Kenya’s market is ripe for trade with U.S. animal food manufacturers. Livestock production and gross domestic product are increasing in this emerging market, and with it, so is the demand for high-quality protein. Unfortunately, the country’s feed industry continues to be stifled by costly and unreliable ingredients due to inconsistent application of regulations and standards and ingredient supply chain issues.
While U.S. animal food exports to Kenya rank among the lowest of the African countries, at a mere $420,000 in 2019, a U.S.-Kenya trade agreement is expected to serve as a model for additional agreements between the U.S. and other African nations. It also has the potential to complement regional integration efforts within the East African Community as well as the 2019 African Continental Free Trade Agreement, which has thus far been ratified by 30 African countries and is the world’s largest free trade area. Combined, these efforts would provide the stability and predictability needed to grow market access for the U.S. animal food industry in Africa.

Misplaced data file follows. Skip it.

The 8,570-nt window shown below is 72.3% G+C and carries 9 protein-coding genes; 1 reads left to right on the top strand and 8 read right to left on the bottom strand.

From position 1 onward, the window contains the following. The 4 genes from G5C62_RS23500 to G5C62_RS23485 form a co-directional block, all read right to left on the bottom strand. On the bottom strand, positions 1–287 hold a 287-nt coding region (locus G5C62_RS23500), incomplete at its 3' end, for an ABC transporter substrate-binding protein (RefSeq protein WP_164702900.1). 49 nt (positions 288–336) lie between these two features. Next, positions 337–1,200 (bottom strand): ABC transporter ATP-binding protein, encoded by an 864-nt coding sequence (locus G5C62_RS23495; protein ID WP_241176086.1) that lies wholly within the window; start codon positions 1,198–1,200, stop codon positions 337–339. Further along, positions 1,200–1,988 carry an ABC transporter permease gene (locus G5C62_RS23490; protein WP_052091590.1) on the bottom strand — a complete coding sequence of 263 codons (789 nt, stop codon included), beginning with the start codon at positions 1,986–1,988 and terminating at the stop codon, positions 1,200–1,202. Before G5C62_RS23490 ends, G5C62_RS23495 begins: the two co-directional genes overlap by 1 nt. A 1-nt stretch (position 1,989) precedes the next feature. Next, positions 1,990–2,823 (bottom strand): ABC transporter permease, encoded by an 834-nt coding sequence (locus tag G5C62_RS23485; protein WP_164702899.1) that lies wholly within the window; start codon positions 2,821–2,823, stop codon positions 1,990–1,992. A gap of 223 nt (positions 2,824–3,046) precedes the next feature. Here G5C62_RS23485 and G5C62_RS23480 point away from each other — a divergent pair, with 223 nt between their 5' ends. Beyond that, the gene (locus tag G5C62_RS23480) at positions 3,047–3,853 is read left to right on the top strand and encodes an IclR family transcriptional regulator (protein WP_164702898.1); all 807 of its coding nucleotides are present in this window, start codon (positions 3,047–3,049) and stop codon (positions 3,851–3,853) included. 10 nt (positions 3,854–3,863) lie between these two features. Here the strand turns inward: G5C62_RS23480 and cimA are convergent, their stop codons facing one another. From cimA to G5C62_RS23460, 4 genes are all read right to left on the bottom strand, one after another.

The AFIA is advocating for a negotiated trade agreement with Kenya that is science-based in accordance with the World Organization for Animal Health (OIE) and the Codex Alimentarius’s food safety standards.
|Animal or vegetable fats and Oils||-||-||-||-|
|Flours, meals and pellets of fish||-||-||-||-|
|Other Feed Products||180||195||370||420|